The federal government’s sudden decision to reopen mineral exploration just outside the Boundary Waters Canoe Area Wilderness was a resounding defeat for wilderness advocates. But for the mining industry, it means back to business as usual.
By 2016, when the U.S. Forest Service adopted the temporary ban on exploratory drilling, mining companies had already poked thousands of holes in the ground in northern Minnesota in a decadeslong hunt for copper, nickel, platinum and other precious metals.
Now, the grinding sound of the drill rigs in 234,000 acres of the Superior National Forest around Ely will resume and, over the next few years, probably increase, say those in the industry. More importantly, the decision to lift the ban makes it more likely that at some point all that exploration will result in a mine.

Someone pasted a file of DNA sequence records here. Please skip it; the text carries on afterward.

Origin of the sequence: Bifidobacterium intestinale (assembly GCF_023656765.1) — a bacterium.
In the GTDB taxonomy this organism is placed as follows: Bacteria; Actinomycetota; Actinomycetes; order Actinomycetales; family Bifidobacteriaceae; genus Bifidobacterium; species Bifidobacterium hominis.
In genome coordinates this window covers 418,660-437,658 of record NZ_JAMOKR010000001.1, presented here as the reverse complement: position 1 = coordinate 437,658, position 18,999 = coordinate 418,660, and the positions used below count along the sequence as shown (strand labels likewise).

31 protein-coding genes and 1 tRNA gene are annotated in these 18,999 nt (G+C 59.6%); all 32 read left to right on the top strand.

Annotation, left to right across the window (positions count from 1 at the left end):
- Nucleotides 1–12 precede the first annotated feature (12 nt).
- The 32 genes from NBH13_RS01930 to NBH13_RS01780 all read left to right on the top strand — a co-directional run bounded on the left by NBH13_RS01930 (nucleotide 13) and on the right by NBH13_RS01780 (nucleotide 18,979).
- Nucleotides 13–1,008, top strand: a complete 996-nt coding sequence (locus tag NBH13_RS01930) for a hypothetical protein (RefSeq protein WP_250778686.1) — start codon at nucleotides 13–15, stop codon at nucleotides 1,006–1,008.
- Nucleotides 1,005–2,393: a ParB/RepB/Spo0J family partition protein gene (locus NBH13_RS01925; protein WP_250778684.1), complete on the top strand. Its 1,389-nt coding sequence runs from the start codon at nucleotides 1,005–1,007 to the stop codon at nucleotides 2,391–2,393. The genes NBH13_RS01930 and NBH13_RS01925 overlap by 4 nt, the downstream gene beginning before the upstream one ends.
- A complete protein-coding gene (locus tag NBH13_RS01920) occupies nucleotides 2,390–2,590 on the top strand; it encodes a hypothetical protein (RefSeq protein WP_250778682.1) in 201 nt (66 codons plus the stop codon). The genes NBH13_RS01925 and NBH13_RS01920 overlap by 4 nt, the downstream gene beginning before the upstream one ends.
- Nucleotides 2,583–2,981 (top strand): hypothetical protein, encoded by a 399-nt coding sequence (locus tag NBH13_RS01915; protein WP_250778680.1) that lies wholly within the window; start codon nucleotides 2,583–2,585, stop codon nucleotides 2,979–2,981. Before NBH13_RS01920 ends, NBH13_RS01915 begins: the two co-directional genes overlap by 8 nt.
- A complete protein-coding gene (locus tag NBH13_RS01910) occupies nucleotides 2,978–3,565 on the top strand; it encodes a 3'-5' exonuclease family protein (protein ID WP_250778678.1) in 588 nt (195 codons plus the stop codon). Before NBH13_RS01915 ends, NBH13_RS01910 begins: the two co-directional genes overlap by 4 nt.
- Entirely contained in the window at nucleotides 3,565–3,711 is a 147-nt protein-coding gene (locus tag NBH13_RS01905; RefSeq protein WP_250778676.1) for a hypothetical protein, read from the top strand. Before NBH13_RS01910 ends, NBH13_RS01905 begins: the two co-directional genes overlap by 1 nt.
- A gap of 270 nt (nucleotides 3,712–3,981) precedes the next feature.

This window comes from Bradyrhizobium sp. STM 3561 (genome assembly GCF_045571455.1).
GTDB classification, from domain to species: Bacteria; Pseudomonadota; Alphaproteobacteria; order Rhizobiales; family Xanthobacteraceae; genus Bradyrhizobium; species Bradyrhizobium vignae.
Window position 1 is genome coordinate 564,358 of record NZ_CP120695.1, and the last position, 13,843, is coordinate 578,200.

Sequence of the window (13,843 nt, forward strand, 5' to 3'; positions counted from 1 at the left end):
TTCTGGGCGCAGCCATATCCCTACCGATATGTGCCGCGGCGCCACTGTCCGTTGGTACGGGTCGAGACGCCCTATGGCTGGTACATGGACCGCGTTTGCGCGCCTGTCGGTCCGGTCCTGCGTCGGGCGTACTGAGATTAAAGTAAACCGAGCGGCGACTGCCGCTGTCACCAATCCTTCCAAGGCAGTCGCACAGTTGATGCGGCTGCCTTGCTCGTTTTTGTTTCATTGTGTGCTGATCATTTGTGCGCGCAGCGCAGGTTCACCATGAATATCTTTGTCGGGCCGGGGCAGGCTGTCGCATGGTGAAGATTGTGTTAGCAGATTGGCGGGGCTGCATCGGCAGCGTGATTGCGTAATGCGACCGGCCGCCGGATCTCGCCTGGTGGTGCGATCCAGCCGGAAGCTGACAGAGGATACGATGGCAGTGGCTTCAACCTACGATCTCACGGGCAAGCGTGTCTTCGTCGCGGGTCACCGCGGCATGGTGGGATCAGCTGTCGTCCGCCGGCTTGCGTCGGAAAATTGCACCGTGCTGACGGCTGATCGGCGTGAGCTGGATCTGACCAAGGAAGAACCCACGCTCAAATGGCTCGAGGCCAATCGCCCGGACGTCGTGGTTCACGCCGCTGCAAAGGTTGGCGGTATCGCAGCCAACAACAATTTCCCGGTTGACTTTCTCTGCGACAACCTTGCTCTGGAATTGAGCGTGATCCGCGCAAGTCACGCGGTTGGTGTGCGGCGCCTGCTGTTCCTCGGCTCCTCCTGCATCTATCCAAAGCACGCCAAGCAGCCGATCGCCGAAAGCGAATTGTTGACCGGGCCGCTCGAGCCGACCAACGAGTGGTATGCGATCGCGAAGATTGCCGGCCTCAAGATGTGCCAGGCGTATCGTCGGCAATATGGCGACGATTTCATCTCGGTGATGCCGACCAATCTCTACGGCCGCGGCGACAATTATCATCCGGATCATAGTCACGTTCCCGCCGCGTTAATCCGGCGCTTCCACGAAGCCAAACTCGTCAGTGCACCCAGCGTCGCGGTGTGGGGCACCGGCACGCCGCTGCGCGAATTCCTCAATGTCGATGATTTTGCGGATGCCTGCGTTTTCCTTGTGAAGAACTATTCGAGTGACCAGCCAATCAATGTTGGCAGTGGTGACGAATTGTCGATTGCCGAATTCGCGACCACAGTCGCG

Mining companies “are not doing this because they are interested in revitalizing the region,” said Jeremy Drucker, communications director for Save the Boundary Waters an advocacy group fighting for the long-term mining ban near the BWCA. “Any exploration is being done for the sake of turning a profit for someone.”
The BWCA, a 1 million-acre federally protected wilderness, has what its advocates say is the misfortune to be next to one of the largest untapped deposits of precious metals in the world. Geologists have known about it for 60 years, and mining companies have been measuring the concentrations and locations of the deposits for almost as long.
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